Well, doesn’t everyone want an easier life?

“Maybe. Or an interesting life. What’s interesting? If sitting at home and watching your big screen in your nice house, and driving your Jeep, and going on holiday for two weeks every year – if that’s all your curiosity needs to be fulfilled, great, that’s easy.”

He’s being sarcastic – but in fact Jeeps and big-screen TVs would indeed satisfy a large segment of the population. In a way, Mark Tuttle still hangs out at a metaphorical Chess Club like he did in his high-school days, subtly alienated from most of his fellow humans even if he’s grown much better at communicating with them. His life, after all, is unusual, swinging between two extremes, either super-sociable – immersed in crowds of smart young people from Kosovo to Sweden to Albania, and now Cyprus – or snug in his custom-made bubble, the soundproof office in his Austrian basement (there’s even a piano, in case he feels like playing) and the nightly Skype-commute across the Atlantic. Even now, however, he’s not too keen on going out socially (unless it’s to accompany his girlfriend, a local politician, to some village function). “Well, it’s kind of boring,” he opines when I ask about meeting people just for fun, without any angle. “I’m not really going to gain anything personally by going out”.

Mark will always be a bit of a nerd, I suspect – but that, plus his father’s early mentoring, may be the secret of his success. “I just don’t take easy ways out on things,” he says at one point – and he’s talking about keeping fit (he always climbs stairs instead of using the lift) but he might be talking of his reflexive non-conformism, his zest for the new and original. It’s important to try and think differently, he says – and even more important to share that message with younger people.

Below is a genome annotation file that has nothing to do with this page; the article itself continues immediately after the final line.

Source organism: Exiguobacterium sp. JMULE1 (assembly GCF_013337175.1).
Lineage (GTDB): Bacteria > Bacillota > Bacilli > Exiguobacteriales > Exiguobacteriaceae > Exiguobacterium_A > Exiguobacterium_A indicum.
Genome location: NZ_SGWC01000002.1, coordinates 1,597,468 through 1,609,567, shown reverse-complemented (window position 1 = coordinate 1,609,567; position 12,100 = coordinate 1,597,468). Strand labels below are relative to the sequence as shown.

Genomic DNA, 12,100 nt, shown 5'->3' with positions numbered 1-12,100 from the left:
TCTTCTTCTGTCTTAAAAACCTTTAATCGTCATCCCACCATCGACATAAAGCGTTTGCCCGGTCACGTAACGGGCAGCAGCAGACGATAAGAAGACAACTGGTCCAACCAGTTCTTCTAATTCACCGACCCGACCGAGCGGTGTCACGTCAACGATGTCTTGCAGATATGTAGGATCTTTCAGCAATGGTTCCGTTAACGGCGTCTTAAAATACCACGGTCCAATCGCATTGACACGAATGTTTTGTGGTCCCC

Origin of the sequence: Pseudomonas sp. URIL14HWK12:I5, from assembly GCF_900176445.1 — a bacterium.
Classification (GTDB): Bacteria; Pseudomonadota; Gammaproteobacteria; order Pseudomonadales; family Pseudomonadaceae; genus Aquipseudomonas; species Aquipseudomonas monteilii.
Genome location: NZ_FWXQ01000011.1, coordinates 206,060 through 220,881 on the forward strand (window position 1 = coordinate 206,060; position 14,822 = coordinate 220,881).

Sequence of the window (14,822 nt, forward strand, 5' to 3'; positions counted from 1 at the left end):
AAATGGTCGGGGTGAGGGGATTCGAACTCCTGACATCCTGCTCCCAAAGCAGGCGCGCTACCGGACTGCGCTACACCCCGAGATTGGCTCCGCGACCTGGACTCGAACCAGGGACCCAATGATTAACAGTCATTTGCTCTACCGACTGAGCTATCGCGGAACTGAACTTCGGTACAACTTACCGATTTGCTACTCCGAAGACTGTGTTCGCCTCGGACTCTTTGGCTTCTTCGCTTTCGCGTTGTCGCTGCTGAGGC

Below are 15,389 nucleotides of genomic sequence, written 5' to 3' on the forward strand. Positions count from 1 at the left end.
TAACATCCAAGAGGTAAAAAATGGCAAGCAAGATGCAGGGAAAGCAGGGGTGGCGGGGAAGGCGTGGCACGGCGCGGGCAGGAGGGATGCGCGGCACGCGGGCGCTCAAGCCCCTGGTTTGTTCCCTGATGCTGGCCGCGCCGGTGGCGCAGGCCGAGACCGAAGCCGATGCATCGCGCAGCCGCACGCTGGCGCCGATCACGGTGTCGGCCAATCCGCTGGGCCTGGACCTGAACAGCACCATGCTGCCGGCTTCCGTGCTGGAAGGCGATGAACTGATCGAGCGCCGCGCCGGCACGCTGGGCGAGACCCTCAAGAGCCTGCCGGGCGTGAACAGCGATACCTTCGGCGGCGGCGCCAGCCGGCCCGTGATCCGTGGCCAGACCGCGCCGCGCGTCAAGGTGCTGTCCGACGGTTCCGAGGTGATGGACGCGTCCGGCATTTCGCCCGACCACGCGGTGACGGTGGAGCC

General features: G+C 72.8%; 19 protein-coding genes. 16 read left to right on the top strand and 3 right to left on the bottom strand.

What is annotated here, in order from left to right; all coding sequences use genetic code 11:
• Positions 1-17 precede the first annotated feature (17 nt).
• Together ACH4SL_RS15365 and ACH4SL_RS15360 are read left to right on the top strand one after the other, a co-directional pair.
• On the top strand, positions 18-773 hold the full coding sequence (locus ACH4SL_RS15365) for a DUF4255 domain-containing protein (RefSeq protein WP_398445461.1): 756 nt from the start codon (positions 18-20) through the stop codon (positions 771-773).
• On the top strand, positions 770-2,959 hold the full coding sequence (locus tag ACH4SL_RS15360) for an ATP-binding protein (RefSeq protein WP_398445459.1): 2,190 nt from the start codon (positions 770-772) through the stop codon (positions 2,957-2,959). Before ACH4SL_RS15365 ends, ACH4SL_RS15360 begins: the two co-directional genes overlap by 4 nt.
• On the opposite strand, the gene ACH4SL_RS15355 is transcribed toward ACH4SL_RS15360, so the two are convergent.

Kids no longer have role models, laments Mark Tuttle. Both parents work, the extended family is a thing of the past; they no longer have “uncle Tom, who has a great farm, or uncle Bob, who works on cars”, relatives who’ll invest in a child and answer his questions. “All those role models are gone – so who are the role models? Who’s on MTV, who’s on YouTube. Justin Bye-ber, Bee-ber, whatever his name is”. He shakes his head sadly: “If you don’t have a good mentor, how’s a kid going to reach beyond eating and drinking, and getting a girl in a fast car?”. Then – talking of fast cars, and the very fast taxi he’ll have to locate so as not to miss his flight – he zips out quickly, still talking.